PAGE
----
Intumescents 101

While not used in the manufacture of work clothing, when it comes to fireproofing, intumescents are a key substance that anyone working within the fields of construction and/or fire safety should be aware of.

Commonly found in a putty form, they are often used as an insulator to seal or line areas where the risk of fire spreading is high, and many will have come into contact with the substance around pipes as well as door and window frames.

How Does It Work?

Intumescents are the primary line of defence in incubating and preventing the spread of fire. A technologically advanced fire protection material, they are typically used in passive fire protection (to limit or contain the spread,) for their ability to swell under exposure to heat, thus increasing in volume while decreasing in density.


To be more scientific, this is what is known as an endothermic reaction, which creates a char that insulates and transforms the intumescent into a fire resistant surface. Under such conditions, it can expand to 50 times its applied thickness.


Used in a variety of building projects, from houses to offices, ships to aircraft, intumescents are the preferred method of fireproofing for their more aesthetic qualities.


They come in a variety of colours and when applied their finish resembles that of a painted surface, which means they can provide all the protection required while blending seamlessly into a décor scheme.

Another bonus is that they can also help prevent the spread of black mould, ideal for rooms that suffer from damp.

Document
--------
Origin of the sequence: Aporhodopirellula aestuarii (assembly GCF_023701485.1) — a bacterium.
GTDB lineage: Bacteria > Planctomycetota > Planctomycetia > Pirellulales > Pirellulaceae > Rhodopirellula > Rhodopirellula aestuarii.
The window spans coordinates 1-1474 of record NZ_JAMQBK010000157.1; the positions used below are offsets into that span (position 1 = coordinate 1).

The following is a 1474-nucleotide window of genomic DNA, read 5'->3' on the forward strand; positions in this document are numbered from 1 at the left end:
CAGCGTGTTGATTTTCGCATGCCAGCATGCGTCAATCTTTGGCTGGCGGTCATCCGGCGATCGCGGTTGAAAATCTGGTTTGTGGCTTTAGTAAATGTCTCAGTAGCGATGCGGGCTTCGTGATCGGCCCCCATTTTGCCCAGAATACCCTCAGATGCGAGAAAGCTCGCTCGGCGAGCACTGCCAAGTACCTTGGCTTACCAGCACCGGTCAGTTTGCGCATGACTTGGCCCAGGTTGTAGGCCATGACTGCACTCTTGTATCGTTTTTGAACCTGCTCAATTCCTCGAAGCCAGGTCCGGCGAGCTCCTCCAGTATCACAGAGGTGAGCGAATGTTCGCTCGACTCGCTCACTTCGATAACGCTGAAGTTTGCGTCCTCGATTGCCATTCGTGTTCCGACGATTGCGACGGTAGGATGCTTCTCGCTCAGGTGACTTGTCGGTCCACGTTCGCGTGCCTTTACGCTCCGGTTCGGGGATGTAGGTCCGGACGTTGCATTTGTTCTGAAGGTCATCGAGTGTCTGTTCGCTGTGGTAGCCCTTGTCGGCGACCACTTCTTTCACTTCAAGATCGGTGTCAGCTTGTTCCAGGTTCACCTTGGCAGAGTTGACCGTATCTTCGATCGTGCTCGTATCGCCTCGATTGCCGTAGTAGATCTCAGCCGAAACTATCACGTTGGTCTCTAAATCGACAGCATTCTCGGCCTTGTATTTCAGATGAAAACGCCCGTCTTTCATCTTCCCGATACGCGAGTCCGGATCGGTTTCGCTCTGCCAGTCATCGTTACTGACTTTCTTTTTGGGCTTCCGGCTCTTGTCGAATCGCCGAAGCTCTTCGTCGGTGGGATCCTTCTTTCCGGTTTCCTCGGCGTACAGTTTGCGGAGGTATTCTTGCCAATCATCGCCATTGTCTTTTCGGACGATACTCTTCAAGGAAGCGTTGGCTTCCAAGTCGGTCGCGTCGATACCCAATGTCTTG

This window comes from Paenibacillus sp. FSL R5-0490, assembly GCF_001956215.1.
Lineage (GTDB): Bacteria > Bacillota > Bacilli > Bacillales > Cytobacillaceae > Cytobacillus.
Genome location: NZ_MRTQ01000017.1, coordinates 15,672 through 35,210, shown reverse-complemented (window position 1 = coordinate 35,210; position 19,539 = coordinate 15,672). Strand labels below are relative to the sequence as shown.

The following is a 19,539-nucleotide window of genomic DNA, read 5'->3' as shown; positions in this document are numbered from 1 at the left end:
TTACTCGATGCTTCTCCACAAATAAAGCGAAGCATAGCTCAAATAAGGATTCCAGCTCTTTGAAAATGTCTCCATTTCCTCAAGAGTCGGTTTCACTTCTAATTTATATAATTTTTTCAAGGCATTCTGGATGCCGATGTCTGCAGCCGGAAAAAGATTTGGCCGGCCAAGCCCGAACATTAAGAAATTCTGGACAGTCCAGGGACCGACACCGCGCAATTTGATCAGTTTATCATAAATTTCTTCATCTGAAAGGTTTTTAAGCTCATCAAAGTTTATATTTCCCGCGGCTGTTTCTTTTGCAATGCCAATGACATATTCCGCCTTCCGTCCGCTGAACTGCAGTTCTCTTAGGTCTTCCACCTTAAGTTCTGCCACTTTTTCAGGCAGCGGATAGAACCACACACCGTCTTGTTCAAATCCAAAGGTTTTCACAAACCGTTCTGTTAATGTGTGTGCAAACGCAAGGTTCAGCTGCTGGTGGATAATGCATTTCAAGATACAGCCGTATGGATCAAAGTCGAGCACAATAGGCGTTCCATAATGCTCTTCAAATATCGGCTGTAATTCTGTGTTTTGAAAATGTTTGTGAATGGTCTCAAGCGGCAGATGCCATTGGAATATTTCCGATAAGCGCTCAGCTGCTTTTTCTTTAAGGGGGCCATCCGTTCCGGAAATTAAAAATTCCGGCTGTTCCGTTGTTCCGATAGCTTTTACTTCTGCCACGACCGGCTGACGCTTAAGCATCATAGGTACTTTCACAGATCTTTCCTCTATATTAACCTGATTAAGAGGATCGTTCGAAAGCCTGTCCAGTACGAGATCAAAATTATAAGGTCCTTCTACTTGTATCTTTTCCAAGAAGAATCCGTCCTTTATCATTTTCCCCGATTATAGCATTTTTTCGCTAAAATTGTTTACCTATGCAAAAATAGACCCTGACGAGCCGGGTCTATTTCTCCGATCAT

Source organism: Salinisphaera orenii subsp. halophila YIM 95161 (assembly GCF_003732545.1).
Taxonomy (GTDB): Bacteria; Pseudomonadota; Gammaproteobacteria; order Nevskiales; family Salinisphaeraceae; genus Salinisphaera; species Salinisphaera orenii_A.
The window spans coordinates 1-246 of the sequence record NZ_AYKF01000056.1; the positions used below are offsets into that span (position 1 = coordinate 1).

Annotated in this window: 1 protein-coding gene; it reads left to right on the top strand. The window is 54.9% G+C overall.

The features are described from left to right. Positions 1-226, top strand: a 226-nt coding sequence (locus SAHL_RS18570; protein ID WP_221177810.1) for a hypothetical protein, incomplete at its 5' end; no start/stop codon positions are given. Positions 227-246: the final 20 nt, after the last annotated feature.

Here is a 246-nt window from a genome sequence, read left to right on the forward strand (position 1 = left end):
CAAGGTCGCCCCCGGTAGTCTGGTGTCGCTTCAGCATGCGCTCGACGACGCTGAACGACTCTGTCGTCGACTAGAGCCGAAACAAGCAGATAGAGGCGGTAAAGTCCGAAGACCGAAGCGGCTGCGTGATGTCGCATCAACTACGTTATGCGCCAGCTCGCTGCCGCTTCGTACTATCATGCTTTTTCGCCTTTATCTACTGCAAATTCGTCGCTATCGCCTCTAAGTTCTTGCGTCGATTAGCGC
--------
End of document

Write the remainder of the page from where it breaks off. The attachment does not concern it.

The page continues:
There are two main types of intumescent – those that produce a soft or a hard char when placed under heat. Soft char has a much lower expansion rate and is used more in everyday situations to neutralize the spread of heat. Hard char on the other hand, exerts a much higher expansion pressure and is commonly used on plastic and steel piping when any leakage needs to be covered the spread of fire immobilised.

Tried And Tested

Though they can be affected by environmental conditions such as humidity, intumescents are a tried and tested means of preventing or postponing the spread of fire as well as protecting a building’s structure from the damage this can cause. With a number of varieties now being made using non-toxic materials with low volatile organic compounds (VOC’s), even the eco-conscious home owner, developer, or worker can appreciate the benefits of this everyday lifesaver.


Photo Credits:

Unitherm: By Achim Hering (Own work) or CC-BY-SA-3.0, via Wikimedia Common

savep verniciature via photopin cc


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